Sensory Bins – Halloween Themed
Play is the tool through which children access their world and learn about everything from cause-and-effect to spatial awareness to emotional regulation skills. Sensory play can look confusing or messy (or even spooky!) from the outside, but it is a fantastic way to activate multiple senses and areas of the brain at once for an amazing learning experience. It’s no surprise given their wide range of uses that sensory bins are often a go-to tool in occupational therapy.
What is a sensory bin?
Sensory bins are a type of multi-sensory play that encourages hands-on, child-led learning. It doesn’t have to be Pinterest-perfect to be tons of fun. All you need is a container (bonus points if it has a lid for easier storage and clean-up), base material (e.g., rice, beans, dry noodles, shaving cream, Jell-O) and some kind of filler or items of interest (e.g., letters, cars, animals, holiday-themed toys). After that, you can add spoons, tongs, cups, or funnels to add another dimension for exploration, and you’re ready to play!
- Set clear guidelines/ground rules for safety and mess management. This can be as simple as “Sand stays in the bin,” or “Toys stay out of our mouths.”
- Be prepared for a mess. Use old newspapers, cut up paper grocery bags, or a cheap plastic tablecloth on the table or floor to contain any fallout for quick clean-up.
- Let your child lead the way. Don’t focus too much on structuring play; instead, empower them to explore, experiment, and create as they feel comfortable to encourage independence and curiosity.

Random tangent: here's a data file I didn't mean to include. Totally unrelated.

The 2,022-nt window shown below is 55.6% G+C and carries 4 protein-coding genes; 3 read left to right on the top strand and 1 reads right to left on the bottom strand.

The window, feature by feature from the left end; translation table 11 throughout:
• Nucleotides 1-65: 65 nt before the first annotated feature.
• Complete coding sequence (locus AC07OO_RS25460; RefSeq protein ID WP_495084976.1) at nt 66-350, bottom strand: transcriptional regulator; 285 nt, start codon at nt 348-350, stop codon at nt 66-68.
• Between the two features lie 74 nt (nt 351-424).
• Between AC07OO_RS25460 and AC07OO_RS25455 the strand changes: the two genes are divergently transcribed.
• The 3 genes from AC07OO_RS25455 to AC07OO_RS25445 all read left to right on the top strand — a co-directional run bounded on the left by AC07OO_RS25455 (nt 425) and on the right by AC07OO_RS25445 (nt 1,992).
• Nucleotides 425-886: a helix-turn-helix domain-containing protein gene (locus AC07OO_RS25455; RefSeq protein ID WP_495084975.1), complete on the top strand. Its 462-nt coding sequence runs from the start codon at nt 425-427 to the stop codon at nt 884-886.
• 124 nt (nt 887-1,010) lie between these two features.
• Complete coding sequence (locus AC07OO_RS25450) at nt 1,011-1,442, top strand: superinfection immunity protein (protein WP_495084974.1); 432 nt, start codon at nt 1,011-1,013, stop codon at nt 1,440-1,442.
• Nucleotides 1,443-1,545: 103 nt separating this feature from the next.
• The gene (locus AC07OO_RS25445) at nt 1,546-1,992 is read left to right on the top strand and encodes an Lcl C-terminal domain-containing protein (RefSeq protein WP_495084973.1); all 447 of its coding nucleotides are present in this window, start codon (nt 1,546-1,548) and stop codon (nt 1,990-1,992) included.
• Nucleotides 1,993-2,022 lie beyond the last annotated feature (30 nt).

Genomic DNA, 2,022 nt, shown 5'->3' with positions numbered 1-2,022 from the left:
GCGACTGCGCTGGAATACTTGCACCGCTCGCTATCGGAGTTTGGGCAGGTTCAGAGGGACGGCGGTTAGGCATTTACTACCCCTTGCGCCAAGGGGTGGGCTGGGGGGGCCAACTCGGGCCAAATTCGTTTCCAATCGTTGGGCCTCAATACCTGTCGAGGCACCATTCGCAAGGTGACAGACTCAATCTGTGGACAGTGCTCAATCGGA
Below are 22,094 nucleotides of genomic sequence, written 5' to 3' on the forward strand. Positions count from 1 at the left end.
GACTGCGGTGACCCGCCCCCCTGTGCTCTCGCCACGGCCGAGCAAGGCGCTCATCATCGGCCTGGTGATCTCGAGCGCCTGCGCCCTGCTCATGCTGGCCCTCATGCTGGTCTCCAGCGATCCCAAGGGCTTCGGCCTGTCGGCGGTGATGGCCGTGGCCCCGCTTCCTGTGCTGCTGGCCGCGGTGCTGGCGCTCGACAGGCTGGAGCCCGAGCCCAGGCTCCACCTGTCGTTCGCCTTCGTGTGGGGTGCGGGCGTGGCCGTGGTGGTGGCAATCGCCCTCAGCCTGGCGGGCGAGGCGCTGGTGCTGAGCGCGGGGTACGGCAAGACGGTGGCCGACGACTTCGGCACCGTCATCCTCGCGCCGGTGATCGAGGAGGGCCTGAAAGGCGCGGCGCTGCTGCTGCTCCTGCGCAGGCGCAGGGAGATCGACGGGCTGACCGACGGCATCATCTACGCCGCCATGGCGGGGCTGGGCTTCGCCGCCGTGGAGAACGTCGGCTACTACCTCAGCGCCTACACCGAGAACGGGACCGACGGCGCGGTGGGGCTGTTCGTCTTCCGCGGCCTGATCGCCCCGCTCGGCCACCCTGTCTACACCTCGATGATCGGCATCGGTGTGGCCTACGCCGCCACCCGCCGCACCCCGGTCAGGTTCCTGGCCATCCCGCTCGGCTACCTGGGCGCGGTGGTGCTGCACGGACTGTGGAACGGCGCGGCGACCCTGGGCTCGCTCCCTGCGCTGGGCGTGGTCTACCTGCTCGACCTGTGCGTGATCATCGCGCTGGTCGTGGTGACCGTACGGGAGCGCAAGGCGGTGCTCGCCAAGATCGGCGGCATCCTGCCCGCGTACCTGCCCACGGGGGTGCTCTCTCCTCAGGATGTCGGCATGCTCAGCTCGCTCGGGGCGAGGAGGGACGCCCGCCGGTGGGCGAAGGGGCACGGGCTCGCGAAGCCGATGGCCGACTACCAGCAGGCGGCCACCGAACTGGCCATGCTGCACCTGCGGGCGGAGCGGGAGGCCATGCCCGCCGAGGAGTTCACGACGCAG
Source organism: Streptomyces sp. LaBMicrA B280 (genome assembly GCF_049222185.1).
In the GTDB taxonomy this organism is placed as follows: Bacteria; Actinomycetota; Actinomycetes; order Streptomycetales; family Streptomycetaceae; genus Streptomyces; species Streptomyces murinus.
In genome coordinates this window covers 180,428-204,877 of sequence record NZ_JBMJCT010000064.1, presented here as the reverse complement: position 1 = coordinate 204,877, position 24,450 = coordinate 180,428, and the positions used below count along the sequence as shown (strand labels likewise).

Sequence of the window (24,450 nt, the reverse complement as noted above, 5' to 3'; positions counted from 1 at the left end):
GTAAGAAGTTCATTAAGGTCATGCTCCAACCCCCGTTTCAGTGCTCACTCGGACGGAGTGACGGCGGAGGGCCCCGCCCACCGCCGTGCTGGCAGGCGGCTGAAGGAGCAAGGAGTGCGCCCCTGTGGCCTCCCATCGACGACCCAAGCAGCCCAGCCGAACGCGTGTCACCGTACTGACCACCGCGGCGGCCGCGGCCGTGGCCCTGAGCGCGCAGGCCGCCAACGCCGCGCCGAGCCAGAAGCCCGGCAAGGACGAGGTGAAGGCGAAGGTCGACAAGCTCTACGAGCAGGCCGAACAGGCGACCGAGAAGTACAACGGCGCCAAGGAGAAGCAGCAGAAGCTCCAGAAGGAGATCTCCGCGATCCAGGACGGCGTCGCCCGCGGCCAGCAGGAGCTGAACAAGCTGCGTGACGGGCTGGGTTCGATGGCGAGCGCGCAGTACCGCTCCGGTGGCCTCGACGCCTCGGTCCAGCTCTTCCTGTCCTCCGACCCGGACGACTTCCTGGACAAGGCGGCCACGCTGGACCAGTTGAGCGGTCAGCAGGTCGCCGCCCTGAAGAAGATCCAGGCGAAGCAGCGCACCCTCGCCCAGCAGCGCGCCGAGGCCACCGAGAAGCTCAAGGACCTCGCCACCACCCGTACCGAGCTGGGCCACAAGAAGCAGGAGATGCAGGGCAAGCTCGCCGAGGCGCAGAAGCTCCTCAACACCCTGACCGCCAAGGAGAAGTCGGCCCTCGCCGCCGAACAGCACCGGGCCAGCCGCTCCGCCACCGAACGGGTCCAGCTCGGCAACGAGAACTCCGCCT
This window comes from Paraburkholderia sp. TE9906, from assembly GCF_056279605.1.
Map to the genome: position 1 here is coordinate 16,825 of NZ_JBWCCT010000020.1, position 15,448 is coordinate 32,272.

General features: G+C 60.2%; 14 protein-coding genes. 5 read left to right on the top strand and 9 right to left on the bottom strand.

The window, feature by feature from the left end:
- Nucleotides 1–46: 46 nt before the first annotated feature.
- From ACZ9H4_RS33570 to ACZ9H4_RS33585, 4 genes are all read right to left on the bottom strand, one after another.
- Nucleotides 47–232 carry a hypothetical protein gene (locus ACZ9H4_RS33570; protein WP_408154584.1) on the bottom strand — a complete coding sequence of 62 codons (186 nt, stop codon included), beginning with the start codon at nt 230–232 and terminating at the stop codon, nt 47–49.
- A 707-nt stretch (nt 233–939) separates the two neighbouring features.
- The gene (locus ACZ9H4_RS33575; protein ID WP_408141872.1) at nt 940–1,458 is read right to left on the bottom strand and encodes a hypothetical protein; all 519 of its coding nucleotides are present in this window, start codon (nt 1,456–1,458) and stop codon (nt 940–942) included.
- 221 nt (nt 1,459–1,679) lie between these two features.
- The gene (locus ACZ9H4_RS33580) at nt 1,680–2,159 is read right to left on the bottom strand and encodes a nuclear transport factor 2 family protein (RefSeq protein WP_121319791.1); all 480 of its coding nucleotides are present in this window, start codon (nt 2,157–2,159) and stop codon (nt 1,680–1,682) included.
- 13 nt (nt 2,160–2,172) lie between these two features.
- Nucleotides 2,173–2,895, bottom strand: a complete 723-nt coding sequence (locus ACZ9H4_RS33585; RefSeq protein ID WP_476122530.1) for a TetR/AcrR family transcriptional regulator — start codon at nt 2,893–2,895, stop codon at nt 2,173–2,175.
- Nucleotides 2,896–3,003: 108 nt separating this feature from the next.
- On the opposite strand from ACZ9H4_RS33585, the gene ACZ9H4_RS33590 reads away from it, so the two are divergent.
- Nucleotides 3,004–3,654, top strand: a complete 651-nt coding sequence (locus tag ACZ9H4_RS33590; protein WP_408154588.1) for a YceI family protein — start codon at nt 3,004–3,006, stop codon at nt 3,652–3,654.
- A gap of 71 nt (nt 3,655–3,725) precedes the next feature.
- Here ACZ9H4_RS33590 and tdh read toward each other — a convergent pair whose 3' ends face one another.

- Fine motor skill development:
- Work on building intrinsic hand strength and dexterity required for handwriting grasp, clothing fasteners, and more through play with tongs, tweezers, and scoops.
- Cognitive development:
- Sensory bins provide an opportunity for play-based exposure to sorting, measuring, estimating, pattern recognition, and spatial awareness.
- Sensory regulation:
- Repetitive play is often calming and beneficial for self-regulation skills. It is a low stakes, low pressure setting to explore textures, smells, or other sensory experiences your child may be feeling unsure about or even aversive toward. It’s also a safe space to practice impulse control, body awareness, and following rules/guidelines.
- Play skills:
- Sensory bins can encourage independent play, or they can be enjoyed in a social setting for peer play and social skills development.
- Language development:
- Take advantage of the opportunity for language and vocabulary expansion. Talk about everything you experience with them – what you see, feel, hear, smell, etc, and ask questions to see where their imagination takes you.
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